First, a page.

Investors worry that if China purchases fewer Treasuries, the USA government will have to find alternative buyers.
China's foreign-exchange reserves of $3.1 trillion are the world's largest, though it wasn't clear whether the recommendations have been adopted.
"It's hard to see how China would emerge from this scenario better off", said Mark Williams chief Asia economist at research firm Capital Economics.
The $14 trillion Treasury market has been roiled in the past 48 hours. "But that correlation has broken apart fantastically over the last couple of days", he said. "It's challenging to find any real substantial alternatives", with China earning dollars - the flip side of the US current account deficit. "I don't think we're headed for investment Armageddon".
China is diversifying its foreign exchange reserves in order to safeguard their value, the country's currency regulator said, while dismissing a media report the government is halting or reducing its purchases of United States debt, Reuters reports.
Wen's comments in March 2009 came weeks after Secretary of State Hillary Clinton had urged China to keep buying Treasuries while on a visit to Beijing. Trump is facing decision time as deadlines approach over whether to slap tariffs on imports from steel and aluminum to solar panels, which would be clearly aimed at China.
Later that month, Hu Xiaolian, director of China's SAFE, said Treasuries form "an important element of China's investment strategy for its foreign-currency reserves".
The greenback extended losses after data showed US producer prices fell for the first time in almost 1-1/2 years in December amid declining costs for services.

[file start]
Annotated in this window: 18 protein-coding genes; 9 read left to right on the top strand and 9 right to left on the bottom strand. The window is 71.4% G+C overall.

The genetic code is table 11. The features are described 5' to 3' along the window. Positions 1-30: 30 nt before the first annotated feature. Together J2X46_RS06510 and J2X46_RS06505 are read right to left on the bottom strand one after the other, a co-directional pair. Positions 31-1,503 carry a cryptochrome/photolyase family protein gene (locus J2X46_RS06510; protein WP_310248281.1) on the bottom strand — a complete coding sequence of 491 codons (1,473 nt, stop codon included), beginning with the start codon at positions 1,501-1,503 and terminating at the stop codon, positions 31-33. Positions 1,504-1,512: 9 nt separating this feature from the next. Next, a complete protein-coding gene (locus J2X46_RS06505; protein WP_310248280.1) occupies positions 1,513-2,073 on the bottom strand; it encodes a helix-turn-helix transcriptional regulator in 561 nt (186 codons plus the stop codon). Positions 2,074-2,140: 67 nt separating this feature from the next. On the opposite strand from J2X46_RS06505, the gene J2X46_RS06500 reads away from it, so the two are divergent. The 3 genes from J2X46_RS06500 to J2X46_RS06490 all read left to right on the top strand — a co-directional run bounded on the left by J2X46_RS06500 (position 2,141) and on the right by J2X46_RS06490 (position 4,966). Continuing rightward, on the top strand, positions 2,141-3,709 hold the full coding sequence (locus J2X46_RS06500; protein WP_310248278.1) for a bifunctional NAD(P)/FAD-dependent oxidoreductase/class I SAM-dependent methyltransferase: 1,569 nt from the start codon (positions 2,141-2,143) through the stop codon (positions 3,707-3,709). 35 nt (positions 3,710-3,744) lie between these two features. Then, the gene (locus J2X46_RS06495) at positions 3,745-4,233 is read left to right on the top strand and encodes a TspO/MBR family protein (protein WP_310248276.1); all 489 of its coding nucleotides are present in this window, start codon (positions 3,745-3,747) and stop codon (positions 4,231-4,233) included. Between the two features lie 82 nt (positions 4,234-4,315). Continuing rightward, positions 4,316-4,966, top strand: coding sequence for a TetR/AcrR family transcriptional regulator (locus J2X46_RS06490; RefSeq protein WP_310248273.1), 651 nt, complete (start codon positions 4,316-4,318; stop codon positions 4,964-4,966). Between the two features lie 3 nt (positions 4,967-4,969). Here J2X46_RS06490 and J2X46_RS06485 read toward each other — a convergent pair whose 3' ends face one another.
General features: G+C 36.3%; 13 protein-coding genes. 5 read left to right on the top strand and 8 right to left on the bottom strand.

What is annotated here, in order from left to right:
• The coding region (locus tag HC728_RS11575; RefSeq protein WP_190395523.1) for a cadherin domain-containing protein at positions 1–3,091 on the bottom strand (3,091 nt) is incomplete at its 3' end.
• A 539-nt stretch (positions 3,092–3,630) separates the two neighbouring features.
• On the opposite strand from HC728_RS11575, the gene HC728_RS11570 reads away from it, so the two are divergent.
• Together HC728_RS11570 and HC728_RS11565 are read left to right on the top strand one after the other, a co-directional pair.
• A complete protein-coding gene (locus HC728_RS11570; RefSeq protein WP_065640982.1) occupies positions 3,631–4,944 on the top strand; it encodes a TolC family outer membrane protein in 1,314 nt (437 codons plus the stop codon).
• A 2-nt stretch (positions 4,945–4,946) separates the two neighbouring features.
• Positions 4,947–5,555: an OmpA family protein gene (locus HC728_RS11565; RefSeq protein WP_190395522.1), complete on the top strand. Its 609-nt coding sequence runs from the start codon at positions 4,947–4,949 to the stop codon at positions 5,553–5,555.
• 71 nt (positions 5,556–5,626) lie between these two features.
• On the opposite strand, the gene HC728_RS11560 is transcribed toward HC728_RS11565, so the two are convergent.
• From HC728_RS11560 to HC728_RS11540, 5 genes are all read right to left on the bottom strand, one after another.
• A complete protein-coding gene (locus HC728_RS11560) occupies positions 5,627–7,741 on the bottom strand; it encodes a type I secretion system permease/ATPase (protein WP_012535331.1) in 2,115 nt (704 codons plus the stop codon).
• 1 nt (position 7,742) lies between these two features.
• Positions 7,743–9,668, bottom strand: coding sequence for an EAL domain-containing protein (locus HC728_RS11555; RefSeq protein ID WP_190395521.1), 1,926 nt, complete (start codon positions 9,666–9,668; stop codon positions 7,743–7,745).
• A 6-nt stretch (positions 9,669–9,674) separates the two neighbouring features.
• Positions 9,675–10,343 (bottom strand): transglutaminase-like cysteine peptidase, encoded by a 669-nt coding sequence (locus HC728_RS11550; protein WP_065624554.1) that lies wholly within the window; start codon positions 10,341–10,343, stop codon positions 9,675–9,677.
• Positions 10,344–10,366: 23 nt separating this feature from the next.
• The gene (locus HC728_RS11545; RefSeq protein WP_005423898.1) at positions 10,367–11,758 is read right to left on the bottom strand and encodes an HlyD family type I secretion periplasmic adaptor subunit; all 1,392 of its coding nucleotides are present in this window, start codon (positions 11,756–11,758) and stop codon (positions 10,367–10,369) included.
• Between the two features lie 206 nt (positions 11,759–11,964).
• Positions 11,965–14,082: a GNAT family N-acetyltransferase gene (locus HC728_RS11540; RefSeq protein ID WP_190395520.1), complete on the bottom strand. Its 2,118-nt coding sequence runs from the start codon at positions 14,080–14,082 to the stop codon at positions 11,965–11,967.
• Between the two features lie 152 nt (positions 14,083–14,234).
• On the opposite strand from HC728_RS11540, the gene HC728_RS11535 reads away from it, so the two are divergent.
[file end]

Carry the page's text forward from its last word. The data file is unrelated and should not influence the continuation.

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The stakes may be higher now as tensions with the US have been building since the election of President Donald Trump, who's been critical of the American trade deficit with China and other countries.
BMO suggests buying 10-year Treasuries if yields climb to 2.6%.
The dollar then rallied and was up 0.4 percent against the yen, although the US currency is still down more than 1 percent against the yen this week after markets bet the Bank of Japan (BoJ) could start to tighten monetary policy faster than expected.
Some market experts speculate that China might want to send a message to President Trump over trade.
Brent has gained 5 percent since the beginning of the year, picking up from its late-year surge.
The Janus Henderson manager said his $2.2 billion Global Unconstrained Bond Fund had taken a short position on Treasuries, U.K. gilts and German Bunds.
The Gordon Brown example highlights why Commonwealth Bank of Australia is saying Wednesday's reports over China and its US Treasury holdings are unreliable.
The BOJ maintained the amount of its bond purchases on Thursday, helping to soothe a market rattled by its reduction earlier this week.